Of the 1 trillion websites out there, how many are made up of malware, spam harvestors, phishing, fraud, schemes, ad portals, parked domains, and cybersquatting? Furthermore, of the sites that are none of the above mentioned, how many are actually useful and worth visiting? While it may be the job of Google and Bing to index legitimate sites, it will be up to someone else to catalog and evaluate them. As the Internet continues to grow, so does the need for some time of organization.

Source: News.com.au
Photo: Flickr

Korean cyberattack may be wild goose chase https://www.internetblog.org.uk/post/289/korean-cyberattack-may-be-wild-goose-chase/ Fri, 17 Jul 2009 15:36:44 +0000 http://www.internetblog.org.uk/post/288/korean-cyberattack-may-be-wild-goose-chase/ Fingerprint
U.S. and South Korean agencies are still scratching their heads trying to track down the perpetrators of widely publicized July 4 attacks. South Koreans were quick to point the finger at North Korea or “North Korean sympathizers”, but as of yet, no concrete proof has emerged. The botnet infected 50,000 computers and then sent a DDoS (dedicated denial of service) attack on government web servers in South Korea and the United States, crippling them.

Because of the nature of the attacks, analysts say they could have originated anywhere in the world.

“The truth is, we may never know the true origin of the attack unless the attacker made some colossal blunder,” said Joe Stewart, a director in the Counter Threat Unit at SecureWorks, a computer security consulting organization.

What researchers have determined is that the code of the attacking program was not very sophisticated and could have been written by an amateur. They are hoping that the creators of the botnet left a fingerprint trail that will lead investigators to them. Even if they are able to determine the country of origin, however, even that could have been masked. Ultimately, they may have to rely on arrogance that typically characterizes villains: that they will boast about their accomplishments.

Source: New York Times
Photo: Flickr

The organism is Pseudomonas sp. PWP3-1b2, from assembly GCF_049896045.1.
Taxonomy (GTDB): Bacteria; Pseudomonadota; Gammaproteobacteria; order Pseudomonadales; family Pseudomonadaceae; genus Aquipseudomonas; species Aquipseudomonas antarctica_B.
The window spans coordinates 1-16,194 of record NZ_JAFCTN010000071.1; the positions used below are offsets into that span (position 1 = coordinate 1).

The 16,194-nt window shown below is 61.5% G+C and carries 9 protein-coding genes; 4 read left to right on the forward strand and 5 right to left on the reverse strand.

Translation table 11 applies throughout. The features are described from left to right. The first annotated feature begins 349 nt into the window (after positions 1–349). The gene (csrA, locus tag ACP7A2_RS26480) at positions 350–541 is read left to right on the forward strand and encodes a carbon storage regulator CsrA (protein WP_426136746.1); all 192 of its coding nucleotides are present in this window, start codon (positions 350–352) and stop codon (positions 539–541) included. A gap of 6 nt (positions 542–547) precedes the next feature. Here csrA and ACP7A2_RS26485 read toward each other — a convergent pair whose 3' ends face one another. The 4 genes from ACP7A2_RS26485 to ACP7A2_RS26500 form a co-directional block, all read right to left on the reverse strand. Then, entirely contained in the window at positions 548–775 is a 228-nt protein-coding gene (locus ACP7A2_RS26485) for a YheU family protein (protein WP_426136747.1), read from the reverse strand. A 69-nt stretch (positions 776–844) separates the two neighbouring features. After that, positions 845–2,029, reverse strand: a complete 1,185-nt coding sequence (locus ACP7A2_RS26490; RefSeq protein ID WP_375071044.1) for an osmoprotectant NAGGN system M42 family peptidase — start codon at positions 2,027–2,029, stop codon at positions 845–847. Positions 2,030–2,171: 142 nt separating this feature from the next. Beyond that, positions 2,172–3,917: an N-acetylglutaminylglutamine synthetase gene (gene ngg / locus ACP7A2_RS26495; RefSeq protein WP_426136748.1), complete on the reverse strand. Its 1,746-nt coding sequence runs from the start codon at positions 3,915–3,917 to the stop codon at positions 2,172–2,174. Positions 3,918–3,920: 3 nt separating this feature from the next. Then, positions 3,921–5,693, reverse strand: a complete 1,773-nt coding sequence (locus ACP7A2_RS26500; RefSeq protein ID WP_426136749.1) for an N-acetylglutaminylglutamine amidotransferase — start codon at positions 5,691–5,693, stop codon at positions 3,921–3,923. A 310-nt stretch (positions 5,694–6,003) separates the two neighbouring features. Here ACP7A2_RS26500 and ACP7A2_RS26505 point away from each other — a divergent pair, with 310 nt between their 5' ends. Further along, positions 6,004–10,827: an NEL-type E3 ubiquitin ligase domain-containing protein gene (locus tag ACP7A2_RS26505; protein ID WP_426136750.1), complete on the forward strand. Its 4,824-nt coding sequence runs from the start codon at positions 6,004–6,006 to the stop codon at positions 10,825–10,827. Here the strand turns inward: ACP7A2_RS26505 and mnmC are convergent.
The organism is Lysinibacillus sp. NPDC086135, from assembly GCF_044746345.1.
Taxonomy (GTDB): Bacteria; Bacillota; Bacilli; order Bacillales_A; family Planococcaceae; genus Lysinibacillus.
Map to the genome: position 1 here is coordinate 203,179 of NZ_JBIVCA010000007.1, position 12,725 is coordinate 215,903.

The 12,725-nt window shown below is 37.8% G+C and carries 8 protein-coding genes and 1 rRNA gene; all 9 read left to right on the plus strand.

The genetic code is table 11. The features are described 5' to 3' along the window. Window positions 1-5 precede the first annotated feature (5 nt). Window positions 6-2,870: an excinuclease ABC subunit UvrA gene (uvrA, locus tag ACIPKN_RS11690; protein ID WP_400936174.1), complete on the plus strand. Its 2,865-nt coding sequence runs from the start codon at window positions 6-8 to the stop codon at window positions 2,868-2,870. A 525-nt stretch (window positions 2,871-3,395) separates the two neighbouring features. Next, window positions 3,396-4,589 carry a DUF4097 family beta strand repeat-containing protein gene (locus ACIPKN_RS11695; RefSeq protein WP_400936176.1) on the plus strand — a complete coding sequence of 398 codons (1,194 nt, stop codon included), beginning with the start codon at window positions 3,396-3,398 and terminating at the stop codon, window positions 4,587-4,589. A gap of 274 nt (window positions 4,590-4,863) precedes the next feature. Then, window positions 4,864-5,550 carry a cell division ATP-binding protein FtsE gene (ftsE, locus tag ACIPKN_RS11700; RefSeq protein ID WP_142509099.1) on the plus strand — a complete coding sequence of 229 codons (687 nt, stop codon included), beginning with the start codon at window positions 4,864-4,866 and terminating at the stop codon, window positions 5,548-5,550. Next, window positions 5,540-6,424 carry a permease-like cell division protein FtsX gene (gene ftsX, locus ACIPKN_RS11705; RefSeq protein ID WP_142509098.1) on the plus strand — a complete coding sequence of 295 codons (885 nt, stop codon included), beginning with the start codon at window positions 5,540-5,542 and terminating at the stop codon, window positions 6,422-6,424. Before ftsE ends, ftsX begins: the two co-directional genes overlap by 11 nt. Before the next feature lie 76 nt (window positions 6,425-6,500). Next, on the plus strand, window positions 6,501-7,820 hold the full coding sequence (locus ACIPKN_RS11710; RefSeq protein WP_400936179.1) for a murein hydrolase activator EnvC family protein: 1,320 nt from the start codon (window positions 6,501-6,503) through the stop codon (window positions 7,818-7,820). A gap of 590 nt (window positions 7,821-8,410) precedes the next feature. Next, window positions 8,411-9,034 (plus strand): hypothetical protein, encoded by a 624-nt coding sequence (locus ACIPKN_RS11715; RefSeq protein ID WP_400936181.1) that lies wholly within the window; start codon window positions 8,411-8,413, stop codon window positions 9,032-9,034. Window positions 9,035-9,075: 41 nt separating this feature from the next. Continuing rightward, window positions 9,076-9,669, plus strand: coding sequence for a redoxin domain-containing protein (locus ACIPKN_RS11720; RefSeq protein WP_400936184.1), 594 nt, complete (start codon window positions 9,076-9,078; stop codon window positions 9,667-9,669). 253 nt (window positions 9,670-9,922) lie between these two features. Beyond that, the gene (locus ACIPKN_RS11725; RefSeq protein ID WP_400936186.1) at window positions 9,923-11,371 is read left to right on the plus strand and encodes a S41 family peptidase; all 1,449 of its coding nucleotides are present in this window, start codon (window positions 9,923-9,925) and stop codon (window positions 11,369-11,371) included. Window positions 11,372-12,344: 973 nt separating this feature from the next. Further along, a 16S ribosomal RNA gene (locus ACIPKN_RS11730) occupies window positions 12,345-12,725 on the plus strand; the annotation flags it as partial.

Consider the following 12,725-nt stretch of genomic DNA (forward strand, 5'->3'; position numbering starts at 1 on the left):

Korean DDoS malware may self destruct https://www.internetblog.org.uk/post/266/korean-ddos-malware-may-self-destruct/ Fri, 10 Jul 2009 14:43:42 +0000 http://www.internetblog.org.uk/post/265/korean-ddos-malware-may-self-destruct/ Computer bot
Earlier this week, we reported a series of attacks on key South Korean and U.S. government servers that took some of them offline. The attacks are still under investigation, but a blog post on the Washington Post’s website suggests that the botnet being used to deliver the DDoS (distributed denial of service) attack could self destruct.

An attack bot of this nature works by first infecting vulnerable computers around the world. The computer user is unaware of its presence and continues going about his business. Meanwhile, the bot uses that person’s computer to attack another, usually a server. With the coordinated effort of possibly thousands or even millions of computers, it easily disrupts service of the server or multiple servers. With some botnets, after the task is completed, they wipe the person’s hard drive.

According to security expert Joe Stewart, director of malware research at SecureWorks, this particular form of malware is a version of the Mydoom worm, includes a Trojan horse program that will overwrite all of the data on a victim’s hard drive. Microsoft Windows PCs are vulnerable to this attack, and experts believe that between 60,000 to 100,000 PCs may have been infected with the malware. South Korean government officials have also warned their citizens about this danger, saying that at least 20,000 PCs in South Korea are infected.

Source: Washington Post
Photo: Flickr

Hackers attack South Korea and US https://www.internetblog.org.uk/post/256/hackers-attack-south-korea-and-us/ Wed, 08 Jul 2009 16:52:59 +0000 http://www.internetblog.org.uk/post/255/hackers-attack-south-korea-and-us/ Korean DMZ